Purpose – This study seeks to investigate the role and impact of HRM policy, and the gap between policy and practice, on organizations and their employees. It looks at the role that soft policy plays in obscuring hard practice and considers the impact of unions and HRM role on policy. Design/methodology/approach – This study uses survey data collected from senior members of the HRM function in 189 large Australian organizations. Findings – The research found a gap between policy and practice with soft policy being used more often than soft practice. This gap had a negative impact on outcomes. Strategic HRM reduces the gap, Impoverished HRM increases it and Unions have a neutral impact. Research limitations/implications – This study used survey data from HRM managers, who whilst being the best single source of information, may have distorted their responses. Practical implications – Managers and HR functions should increase both soft policy and soft practice and ensure there is no gap between policy and practice. To achieve this, organizations should ensure that the HRM function is both strategic and effectively resourced. Originality/value – It has been proposed that British Pluralist traditions have stimulated a critical approach to the unitarist and empirically sound U.S. model of HRM. It is also argued that their arguments are developed for an academic audience and have little practical relevance for managers and HRM functions. Finally, they have been accused of using research methodologies that lead to preferred interpretations. This research makes a significant contribution to this debate through a large scale, empirical perspective.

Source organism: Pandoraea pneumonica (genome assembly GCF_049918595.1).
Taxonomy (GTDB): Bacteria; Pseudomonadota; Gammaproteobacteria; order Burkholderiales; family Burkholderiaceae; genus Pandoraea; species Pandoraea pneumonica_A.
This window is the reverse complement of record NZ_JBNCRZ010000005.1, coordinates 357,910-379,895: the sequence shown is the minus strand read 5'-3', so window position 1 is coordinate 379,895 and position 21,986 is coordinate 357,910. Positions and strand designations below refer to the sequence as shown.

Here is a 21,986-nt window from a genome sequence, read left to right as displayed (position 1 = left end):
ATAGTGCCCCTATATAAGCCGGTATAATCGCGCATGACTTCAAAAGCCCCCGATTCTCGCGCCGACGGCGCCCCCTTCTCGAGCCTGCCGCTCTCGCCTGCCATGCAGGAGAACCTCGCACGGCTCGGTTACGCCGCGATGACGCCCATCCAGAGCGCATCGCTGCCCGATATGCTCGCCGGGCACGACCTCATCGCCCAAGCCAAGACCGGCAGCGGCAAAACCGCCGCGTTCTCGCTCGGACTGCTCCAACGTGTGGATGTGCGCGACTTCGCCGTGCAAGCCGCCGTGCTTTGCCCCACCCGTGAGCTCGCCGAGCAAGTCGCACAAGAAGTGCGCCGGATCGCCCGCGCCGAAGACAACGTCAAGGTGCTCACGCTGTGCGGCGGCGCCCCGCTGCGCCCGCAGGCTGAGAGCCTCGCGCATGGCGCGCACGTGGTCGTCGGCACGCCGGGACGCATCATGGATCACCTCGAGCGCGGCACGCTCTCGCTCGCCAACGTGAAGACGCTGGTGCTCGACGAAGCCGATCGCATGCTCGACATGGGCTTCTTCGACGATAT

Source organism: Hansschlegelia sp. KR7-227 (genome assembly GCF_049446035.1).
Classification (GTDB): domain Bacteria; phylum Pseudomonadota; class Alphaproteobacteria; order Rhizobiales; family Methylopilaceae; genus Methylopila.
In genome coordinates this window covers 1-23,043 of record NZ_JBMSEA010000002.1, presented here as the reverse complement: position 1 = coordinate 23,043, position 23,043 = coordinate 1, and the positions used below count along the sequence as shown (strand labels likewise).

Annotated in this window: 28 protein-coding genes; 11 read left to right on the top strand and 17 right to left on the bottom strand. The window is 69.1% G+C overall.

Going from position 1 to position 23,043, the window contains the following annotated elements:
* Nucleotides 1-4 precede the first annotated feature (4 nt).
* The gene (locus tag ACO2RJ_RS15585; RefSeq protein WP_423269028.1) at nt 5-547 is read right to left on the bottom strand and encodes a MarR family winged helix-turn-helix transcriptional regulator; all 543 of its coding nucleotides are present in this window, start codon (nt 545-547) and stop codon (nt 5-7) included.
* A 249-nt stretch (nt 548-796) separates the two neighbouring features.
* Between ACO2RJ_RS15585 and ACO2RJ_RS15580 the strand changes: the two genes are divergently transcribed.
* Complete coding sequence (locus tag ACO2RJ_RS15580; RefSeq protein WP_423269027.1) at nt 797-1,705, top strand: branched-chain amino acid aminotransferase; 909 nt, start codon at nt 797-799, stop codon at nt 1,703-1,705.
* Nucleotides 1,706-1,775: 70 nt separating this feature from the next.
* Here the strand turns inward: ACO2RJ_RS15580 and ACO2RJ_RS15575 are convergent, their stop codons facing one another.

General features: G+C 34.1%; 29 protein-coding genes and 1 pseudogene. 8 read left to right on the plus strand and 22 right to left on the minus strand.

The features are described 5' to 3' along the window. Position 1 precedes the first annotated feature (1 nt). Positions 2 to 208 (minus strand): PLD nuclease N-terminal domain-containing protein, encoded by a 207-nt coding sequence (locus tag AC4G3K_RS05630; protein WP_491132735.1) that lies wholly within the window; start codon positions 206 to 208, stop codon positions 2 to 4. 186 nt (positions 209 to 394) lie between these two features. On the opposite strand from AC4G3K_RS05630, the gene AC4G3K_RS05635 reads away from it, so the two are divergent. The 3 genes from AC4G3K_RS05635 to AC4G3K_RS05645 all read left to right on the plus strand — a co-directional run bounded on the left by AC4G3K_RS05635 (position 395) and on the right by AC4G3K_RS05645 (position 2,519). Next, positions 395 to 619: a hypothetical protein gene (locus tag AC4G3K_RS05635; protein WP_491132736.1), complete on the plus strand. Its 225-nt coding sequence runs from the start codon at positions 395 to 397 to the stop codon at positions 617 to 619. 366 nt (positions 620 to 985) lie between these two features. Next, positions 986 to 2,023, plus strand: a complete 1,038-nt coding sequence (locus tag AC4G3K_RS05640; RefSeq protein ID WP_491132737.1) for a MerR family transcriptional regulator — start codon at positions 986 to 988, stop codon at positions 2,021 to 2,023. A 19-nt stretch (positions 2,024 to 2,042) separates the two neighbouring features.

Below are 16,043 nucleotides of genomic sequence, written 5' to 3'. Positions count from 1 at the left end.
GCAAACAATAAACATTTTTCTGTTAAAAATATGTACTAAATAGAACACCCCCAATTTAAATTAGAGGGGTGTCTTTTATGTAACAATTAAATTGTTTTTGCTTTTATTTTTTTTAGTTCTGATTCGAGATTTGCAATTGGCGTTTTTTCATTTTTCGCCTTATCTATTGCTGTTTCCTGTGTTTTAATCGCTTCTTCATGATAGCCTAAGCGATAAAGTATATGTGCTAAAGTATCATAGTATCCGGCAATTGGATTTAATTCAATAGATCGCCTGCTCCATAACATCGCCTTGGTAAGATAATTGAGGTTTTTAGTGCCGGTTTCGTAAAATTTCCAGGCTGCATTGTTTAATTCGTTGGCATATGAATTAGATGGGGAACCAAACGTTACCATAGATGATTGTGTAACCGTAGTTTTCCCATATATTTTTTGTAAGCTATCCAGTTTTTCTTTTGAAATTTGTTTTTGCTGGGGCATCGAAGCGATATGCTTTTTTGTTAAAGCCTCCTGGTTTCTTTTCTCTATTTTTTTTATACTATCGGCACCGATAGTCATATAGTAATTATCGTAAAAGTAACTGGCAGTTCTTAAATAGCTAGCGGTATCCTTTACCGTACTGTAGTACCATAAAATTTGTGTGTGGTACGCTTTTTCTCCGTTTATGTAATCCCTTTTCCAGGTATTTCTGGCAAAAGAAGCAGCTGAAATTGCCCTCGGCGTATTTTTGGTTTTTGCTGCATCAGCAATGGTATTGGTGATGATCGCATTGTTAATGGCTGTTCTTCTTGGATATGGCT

- Critical Management Studies,
- Human Resource Management,
- Identity Management and Regulation,
- HRM Policy,
- HRM Rhetoric
Available at: http://works.bepress.com/carol_gill/29/